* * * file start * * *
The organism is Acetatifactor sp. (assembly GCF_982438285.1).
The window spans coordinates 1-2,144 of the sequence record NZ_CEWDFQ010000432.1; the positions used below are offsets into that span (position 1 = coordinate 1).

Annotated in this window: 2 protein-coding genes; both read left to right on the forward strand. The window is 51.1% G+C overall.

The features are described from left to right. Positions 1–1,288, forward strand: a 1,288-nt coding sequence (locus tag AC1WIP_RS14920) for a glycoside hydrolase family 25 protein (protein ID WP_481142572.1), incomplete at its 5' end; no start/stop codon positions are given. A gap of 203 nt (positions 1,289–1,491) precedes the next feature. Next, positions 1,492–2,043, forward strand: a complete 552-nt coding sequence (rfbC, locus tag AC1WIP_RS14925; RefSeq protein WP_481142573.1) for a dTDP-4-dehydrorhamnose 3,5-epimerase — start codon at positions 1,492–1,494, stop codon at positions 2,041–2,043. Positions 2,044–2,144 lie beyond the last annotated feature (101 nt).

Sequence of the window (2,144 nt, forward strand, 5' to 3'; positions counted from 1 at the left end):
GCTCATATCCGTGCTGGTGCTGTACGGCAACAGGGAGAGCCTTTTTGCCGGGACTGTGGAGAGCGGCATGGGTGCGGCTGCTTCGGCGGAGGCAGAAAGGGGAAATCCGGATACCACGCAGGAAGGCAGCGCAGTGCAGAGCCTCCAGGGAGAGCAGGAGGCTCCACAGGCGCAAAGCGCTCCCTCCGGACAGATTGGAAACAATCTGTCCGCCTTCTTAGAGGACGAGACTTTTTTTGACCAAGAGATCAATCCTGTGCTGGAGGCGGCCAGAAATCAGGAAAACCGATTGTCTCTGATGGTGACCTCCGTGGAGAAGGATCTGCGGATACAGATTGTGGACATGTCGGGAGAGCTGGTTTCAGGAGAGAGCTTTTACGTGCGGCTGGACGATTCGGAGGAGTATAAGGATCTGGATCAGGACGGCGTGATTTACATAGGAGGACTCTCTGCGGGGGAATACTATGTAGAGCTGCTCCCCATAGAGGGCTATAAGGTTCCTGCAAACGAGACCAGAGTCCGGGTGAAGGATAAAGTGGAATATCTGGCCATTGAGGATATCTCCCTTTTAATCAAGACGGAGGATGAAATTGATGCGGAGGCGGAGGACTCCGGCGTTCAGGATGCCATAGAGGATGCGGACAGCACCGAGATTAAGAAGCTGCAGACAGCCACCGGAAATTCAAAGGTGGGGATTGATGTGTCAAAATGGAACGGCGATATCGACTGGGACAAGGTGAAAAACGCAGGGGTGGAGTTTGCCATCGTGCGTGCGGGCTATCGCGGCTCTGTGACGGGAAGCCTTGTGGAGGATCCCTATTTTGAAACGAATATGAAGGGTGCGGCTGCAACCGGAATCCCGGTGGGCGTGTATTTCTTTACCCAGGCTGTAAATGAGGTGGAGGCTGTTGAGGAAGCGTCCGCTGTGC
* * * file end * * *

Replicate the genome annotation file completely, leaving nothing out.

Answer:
The organism is Acetatifactor sp. (assembly GCF_982438285.1).
The window spans coordinates 1-2,144 of the sequence record NZ_CEWDFQ010000432.1; the positions used below are offsets into that span (position 1 = coordinate 1).

Annotated in this window: 2 protein-coding genes; both read left to right on the forward strand. The window is 51.1% G+C overall.

The features are described from left to right. Positions 1–1,288, forward strand: a 1,288-nt coding sequence (locus tag AC1WIP_RS14920) for a glycoside hydrolase family 25 protein (protein ID WP_481142572.1), incomplete at its 5' end; no start/stop codon positions are given. A gap of 203 nt (positions 1,289–1,491) precedes the next feature. Next, positions 1,492–2,043, forward strand: a complete 552-nt coding sequence (rfbC, locus tag AC1WIP_RS14925; RefSeq protein WP_481142573.1) for a dTDP-4-dehydrorhamnose 3,5-epimerase — start codon at positions 1,492–1,494, stop codon at positions 2,041–2,043. Positions 2,044–2,144 lie beyond the last annotated feature (101 nt).

Sequence of the window (2,144 nt, forward strand, 5' to 3'; positions counted from 1 at the left end):
GCTCATATCCGTGCTGGTGCTGTACGGCAACAGGGAGAGCCTTTTTGCCGGGACTGTGGAGAGCGGCATGGGTGCGGCTGCTTCGGCGGAGGCAGAAAGGGGAAATCCGGATACCACGCAGGAAGGCAGCGCAGTGCAGAGCCTCCAGGGAGAGCAGGAGGCTCCACAGGCGCAAAGCGCTCCCTCCGGACAGATTGGAAACAATCTGTCCGCCTTCTTAGAGGACGAGACTTTTTTTGACCAAGAGATCAATCCTGTGCTGGAGGCGGCCAGAAATCAGGAAAACCGATTGTCTCTGATGGTGACCTCCGTGGAGAAGGATCTGCGGATACAGATTGTGGACATGTCGGGAGAGCTGGTTTCAGGAGAGAGCTTTTACGTGCGGCTGGACGATTCGGAGGAGTATAAGGATCTGGATCAGGACGGCGTGATTTACATAGGAGGACTCTCTGCGGGGGAATACTATGTAGAGCTGCTCCCCATAGAGGGCTATAAGGTTCCTGCAAACGAGACCAGAGTCCGGGTGAAGGATAAAGTGGAATATCTGGCCATTGAGGATATCTCCCTTTTAATCAAGACGGAGGATGAAATTGATGCGGAGGCGGAGGACTCCGGCGTTCAGGATGCCATAGAGGATGCGGACAGCACCGAGATTAAGAAGCTGCAGACAGCCACCGGAAATTCAAAGGTGGGGATTGATGTGTCAAAATGGAACGGCGATATCGACTGGGACAAGGTGAAAAACGCAGGGGTGGAGTTTGCCATCGTGCGTGCGGGCTATCGCGGCTCTGTGACGGGAAGCCTTGTGGAGGATCCCTATTTTGAAACGAATATGAAGGGTGCGGCTGCAACCGGAATCCCGGTGGGCGTGTATTTCTTTACCCAGGCTGTAAATGAGGTGGAGGCTGTTGAGGAAGCGTCCGCTGTGC